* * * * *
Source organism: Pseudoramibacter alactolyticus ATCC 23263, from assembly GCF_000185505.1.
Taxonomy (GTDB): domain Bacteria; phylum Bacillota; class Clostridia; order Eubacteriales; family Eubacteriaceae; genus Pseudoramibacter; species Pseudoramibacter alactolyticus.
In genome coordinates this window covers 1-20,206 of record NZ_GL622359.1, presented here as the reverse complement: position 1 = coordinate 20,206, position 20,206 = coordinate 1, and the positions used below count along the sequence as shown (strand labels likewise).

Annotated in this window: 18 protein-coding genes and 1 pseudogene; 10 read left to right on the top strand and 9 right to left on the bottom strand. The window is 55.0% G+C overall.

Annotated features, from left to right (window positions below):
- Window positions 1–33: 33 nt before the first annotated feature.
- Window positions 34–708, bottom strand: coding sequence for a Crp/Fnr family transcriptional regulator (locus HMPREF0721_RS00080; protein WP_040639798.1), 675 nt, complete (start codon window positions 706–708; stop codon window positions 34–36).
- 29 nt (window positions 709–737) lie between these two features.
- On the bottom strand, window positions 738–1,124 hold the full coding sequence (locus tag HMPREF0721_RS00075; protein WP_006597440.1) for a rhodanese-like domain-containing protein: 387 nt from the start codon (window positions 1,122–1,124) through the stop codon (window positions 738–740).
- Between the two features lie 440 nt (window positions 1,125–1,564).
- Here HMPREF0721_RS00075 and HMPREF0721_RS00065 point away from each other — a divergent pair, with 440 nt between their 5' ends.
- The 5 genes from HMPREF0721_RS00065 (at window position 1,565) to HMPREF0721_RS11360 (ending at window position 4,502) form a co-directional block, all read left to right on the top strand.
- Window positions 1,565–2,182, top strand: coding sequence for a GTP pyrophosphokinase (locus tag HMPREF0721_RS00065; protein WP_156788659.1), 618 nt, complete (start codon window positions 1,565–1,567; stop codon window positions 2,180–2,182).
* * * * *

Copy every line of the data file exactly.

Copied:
Source organism: Pseudoramibacter alactolyticus ATCC 23263, from assembly GCF_000185505.1.
Taxonomy (GTDB): domain Bacteria; phylum Bacillota; class Clostridia; order Eubacteriales; family Eubacteriaceae; genus Pseudoramibacter; species Pseudoramibacter alactolyticus.
In genome coordinates this window covers 1-20,206 of record NZ_GL622359.1, presented here as the reverse complement: position 1 = coordinate 20,206, position 20,206 = coordinate 1, and the positions used below count along the sequence as shown (strand labels likewise).

Annotated in this window: 18 protein-coding genes and 1 pseudogene; 10 read left to right on the top strand and 9 right to left on the bottom strand. The window is 55.0% G+C overall.

Annotated features, from left to right (window positions below):
- Window positions 1–33: 33 nt before the first annotated feature.
- Window positions 34–708, bottom strand: coding sequence for a Crp/Fnr family transcriptional regulator (locus HMPREF0721_RS00080; protein WP_040639798.1), 675 nt, complete (start codon window positions 706–708; stop codon window positions 34–36).
- 29 nt (window positions 709–737) lie between these two features.
- On the bottom strand, window positions 738–1,124 hold the full coding sequence (locus tag HMPREF0721_RS00075; protein WP_006597440.1) for a rhodanese-like domain-containing protein: 387 nt from the start codon (window positions 1,122–1,124) through the stop codon (window positions 738–740).
- Between the two features lie 440 nt (window positions 1,125–1,564).
- Here HMPREF0721_RS00075 and HMPREF0721_RS00065 point away from each other — a divergent pair, with 440 nt between their 5' ends.
- The 5 genes from HMPREF0721_RS00065 (at window position 1,565) to HMPREF0721_RS11360 (ending at window position 4,502) form a co-directional block, all read left to right on the top strand.
- Window positions 1,565–2,182, top strand: coding sequence for a GTP pyrophosphokinase (locus tag HMPREF0721_RS00065; protein WP_156788659.1), 618 nt, complete (start codon window positions 1,565–1,567; stop codon window positions 2,180–2,182).